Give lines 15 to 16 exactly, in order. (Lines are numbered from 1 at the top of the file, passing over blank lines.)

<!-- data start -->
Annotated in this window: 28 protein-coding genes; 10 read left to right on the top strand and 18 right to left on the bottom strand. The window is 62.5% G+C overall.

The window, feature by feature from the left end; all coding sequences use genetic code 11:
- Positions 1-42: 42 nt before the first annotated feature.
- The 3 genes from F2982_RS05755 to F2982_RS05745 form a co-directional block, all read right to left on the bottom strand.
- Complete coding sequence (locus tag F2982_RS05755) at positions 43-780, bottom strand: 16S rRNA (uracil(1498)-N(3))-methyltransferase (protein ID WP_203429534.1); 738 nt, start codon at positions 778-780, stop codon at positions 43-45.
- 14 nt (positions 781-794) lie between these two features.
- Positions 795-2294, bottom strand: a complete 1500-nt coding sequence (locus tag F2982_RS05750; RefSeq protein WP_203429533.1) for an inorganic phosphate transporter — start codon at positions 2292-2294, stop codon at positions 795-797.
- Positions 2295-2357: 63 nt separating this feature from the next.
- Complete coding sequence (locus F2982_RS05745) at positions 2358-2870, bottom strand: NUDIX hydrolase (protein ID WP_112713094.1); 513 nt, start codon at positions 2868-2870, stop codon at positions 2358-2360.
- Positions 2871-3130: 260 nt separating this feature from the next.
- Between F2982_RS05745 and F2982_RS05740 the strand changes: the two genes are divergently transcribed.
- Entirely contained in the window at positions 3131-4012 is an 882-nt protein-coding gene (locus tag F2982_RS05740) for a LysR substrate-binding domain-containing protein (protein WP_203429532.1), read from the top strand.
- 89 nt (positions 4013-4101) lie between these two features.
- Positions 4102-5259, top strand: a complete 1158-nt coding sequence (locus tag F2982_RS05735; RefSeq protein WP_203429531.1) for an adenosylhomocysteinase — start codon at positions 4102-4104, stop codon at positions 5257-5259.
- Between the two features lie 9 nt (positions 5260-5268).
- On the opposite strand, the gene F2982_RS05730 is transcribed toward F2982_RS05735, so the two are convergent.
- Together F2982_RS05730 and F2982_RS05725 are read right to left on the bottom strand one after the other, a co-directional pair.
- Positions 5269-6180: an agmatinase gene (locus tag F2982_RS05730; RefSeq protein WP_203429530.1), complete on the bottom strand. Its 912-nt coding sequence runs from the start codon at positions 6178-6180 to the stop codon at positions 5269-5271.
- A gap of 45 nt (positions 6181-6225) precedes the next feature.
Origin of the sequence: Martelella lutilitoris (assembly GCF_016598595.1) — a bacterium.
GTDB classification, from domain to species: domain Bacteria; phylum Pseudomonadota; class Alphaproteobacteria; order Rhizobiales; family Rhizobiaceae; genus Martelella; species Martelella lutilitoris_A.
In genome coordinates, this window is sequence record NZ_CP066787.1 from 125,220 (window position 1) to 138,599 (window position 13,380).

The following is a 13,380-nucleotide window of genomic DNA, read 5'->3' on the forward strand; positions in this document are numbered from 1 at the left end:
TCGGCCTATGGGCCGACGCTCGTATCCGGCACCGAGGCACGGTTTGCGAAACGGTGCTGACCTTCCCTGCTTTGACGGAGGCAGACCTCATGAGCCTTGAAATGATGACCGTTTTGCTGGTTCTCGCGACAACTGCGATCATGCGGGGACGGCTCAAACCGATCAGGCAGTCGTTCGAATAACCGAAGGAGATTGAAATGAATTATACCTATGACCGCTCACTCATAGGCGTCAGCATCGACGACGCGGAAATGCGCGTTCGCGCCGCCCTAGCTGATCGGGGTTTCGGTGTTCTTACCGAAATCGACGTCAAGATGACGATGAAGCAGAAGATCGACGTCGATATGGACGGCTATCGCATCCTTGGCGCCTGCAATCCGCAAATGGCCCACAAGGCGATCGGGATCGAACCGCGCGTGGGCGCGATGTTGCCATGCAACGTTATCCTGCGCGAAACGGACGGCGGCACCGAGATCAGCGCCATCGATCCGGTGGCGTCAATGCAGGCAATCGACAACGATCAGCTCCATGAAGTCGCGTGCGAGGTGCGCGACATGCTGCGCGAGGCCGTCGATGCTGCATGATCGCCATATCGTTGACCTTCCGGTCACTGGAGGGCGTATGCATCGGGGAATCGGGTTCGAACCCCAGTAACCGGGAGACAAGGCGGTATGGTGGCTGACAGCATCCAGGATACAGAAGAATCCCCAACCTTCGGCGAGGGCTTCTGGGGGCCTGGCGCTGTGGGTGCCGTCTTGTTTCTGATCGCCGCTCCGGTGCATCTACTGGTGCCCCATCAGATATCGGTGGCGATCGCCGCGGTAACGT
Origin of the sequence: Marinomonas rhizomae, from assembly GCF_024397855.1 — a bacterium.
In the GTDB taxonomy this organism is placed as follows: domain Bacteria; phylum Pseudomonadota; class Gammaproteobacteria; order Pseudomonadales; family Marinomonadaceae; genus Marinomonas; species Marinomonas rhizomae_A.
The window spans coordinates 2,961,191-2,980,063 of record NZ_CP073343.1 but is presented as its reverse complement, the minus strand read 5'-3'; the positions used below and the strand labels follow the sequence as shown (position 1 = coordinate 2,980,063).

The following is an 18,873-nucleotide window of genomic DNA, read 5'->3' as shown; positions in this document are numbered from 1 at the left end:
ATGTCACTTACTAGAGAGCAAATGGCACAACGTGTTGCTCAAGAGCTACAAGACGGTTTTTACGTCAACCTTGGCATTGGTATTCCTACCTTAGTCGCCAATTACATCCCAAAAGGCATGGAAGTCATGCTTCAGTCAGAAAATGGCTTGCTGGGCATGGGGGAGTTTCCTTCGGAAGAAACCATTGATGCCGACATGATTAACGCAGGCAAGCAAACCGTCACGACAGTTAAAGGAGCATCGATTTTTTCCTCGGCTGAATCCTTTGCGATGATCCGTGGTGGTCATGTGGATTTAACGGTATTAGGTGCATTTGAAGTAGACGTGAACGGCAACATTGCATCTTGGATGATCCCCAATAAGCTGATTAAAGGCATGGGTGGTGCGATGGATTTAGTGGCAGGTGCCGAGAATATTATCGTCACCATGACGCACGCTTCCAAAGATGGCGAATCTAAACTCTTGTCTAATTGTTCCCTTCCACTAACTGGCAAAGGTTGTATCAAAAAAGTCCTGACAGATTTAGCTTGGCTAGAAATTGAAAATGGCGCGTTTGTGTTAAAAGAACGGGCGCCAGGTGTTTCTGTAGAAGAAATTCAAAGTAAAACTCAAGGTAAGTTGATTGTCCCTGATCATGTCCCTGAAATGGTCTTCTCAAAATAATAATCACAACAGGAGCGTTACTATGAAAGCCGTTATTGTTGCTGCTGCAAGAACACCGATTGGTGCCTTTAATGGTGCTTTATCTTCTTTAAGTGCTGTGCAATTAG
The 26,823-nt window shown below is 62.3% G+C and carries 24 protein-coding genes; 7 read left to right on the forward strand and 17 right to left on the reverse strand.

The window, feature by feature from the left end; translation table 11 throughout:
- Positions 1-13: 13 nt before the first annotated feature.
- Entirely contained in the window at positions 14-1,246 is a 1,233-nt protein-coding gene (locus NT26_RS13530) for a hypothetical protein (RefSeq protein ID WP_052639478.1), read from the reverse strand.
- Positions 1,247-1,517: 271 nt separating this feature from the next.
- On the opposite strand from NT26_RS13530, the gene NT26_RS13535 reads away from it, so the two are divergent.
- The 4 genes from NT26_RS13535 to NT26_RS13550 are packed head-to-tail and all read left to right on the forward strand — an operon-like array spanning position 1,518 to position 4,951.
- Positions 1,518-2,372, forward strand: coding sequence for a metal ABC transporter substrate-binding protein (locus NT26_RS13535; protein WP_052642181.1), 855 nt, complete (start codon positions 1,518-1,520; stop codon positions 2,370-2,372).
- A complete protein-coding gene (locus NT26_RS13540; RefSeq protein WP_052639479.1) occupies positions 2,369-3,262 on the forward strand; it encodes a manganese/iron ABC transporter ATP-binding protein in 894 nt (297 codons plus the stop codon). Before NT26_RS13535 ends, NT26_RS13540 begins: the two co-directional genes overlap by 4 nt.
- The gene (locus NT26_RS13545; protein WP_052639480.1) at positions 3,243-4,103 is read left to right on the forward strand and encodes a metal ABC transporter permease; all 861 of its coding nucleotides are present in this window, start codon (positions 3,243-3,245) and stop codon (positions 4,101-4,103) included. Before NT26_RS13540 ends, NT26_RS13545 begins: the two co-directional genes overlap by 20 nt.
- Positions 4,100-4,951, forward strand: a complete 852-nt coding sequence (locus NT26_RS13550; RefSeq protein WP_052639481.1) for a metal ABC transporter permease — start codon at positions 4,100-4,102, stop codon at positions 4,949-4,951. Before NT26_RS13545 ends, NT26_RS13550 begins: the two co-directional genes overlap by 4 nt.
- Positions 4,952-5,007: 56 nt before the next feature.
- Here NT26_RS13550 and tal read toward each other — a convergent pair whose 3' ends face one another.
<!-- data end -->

- Between the two features lie 9 nt (positions 5260-5268).
- On the opposite strand, the gene F2982_RS05730 is transcribed toward F2982_RS05735, so the two are convergent.